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The Crockett & Jones Style Guide: Part 2

We continue our exploration of the essential styles of classic English shoes, from Chelsea boots to Driving shoes...

The Crockett & Jones Style Guide: Part 2

In this second part of our two-part footwear style guide, we’re lifting the lid on four types of shoe that are a little more unusual, yet no less important to Crockett & Jones. Whether you’re thinking about a new pair of winter boots, or else comfortable, elegant shoes to wear on the weekends, you’ll find them here.

Chelsea Boots

Chelsea Boots are a contemporary wardrobe favourite, known for both their elegance and their versatility. The origin of the name is obscure, but whatever their backstory, these elastic sided (or side-gusset/side-gore) boots date back to the mid-1800s. Smooth calf Chelsea boots with chiselled or almond shaped toes are dressy enough to wear with tailoring or business dress, or on a well-dressed evening out. Plain black calf is even smart enough – as one of our guest writers, Christopher Modoo, suggests – to wear with morning dress to the races. It’s both ‘an intelligent choice and technically correct’, he says.

Today, Crockett & Jones makes Chelsea boot designs that range from hand grade models in A-grade calf, to rough-out suede designs with casual country styling that get better with every bump and scrape. Given their ‘whole-cut’ pattern, Chelsea boots are technically demanding to make, and thanks to both the form-fitting quality of our lasts, and the fact that we ‘block’ the uppers of all our boots to help them mould to the shape of the customer’s foot, we can say with all confidence that our Chelsea's are some of the best in the business.

Monk Straps

Monk Straps have a colourful history. The legend goes that they were developed by small groups of Swiss and Italian monks in the 15th century; the monks needed shoes robust enough to cope with perilous mountainside trails, that wouldn’t slip off their feet. Buckling front straps were the solution. By the 16th century, monastic staff across Europe wore the style almost unanimously. In their modern form, they found mainstream popularity amongst the Parisian hand-makers, as an alternative to lace-ups at the turn of the 20th century. Back then, they were popular with gangsters, but thankfully not so much nowadays.

Instead, they’re a favourite of intelligent sartorialists, like our contributors Olof Niethenius and Nigel Cleaver. Unbeknown to many lesser informed individuals, the monk strap is almost a ‘modern Derby’. With open quarters, and a whole-cut vamp and tongue, Monk straps (both single and double buckle) are remarkably comfortable on the foot, and boast similar fitting properties to Derby shoes. Whether worn in the city in dark brown or black smooth calf, or lasted in Scotch or Pebble Grain for countrywear, monk shoes are a smart-thinking choice away from convention.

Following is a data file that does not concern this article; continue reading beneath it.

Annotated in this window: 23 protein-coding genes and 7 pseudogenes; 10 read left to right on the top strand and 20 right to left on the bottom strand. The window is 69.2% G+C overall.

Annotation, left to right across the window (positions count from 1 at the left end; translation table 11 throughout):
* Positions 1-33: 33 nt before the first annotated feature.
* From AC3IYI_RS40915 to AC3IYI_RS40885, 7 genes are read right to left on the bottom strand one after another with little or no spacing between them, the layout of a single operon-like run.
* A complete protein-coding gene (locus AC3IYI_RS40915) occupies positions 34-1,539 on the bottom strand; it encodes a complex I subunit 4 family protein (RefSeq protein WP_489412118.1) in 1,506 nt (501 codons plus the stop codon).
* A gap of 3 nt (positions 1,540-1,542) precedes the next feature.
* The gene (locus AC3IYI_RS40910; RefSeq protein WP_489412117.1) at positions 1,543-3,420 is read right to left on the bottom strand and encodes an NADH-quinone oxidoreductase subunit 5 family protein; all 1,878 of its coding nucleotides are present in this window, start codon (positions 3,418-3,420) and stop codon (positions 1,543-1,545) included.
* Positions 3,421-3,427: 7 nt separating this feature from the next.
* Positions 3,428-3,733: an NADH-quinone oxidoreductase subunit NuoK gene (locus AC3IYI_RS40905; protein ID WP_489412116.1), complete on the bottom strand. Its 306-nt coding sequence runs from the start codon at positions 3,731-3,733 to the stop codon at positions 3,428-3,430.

Albert Slippers

The sartorial Albert Slipper was developed in the 1800s and named in deference to Queen Victoria’s consort, Prince Albert. Originally, it was referred to as a ‘house shoe’ to keep the feet of the English aristocracy warm and clean as they padded around their grand country houses. Nowadays, it is the most elegant kind of slipper we offer, finished with slim leather soles, an extended tongue, grosgrain edge tapes and a quilted satin lining.

While it’s not the sort of shoe you’d want to wear walking in the country, you don’t have to restrict its uses to wearing around the house today. An evening slipper can be a smart, characterful alternative to a patent dress shoes for Black Tie, or even paired with a luxurious lounge suit to wear to parties. This look is a firm favourite of our guest editor, Aleks Cvetkovic. ‘Opt for plain black velvet or a classic monogrammed design for a sophisticated impression. Alternatively, you can even pair C&J’s navy velvet slippers with a matching smoking jacket – it’s a look’ he says... If you own a smoking jacket!

Driving Shoes

Confirmed advocates of classic English shoes that we are, Crockett & Jones is no stick-in-the-mud. We understand that in some rare circumstances, a solid welted sole isn’t the most practical choice, so we offer a collection of unstructured and ultra-comfortable driving shoes for high summer, or indeed for keen motorists. Made famous in the 1960s by the Italians, ours are made in Italy, from only the softest leathers, with the requisite cleated rubber soles.

Our Driving Shoes are available in a mixture of soft full-grain leathers or lightweight suedes, in both navy, dark brown and different shades of tan. Of course, while they’re called driving shoes these also work well on holiday (sans socks), or to wear around town in warmer climes. Being soft and unstructured, they can be easily squeezed into a weekend bag or suitcase when needed, and require less maintenance than traditional English shoes.

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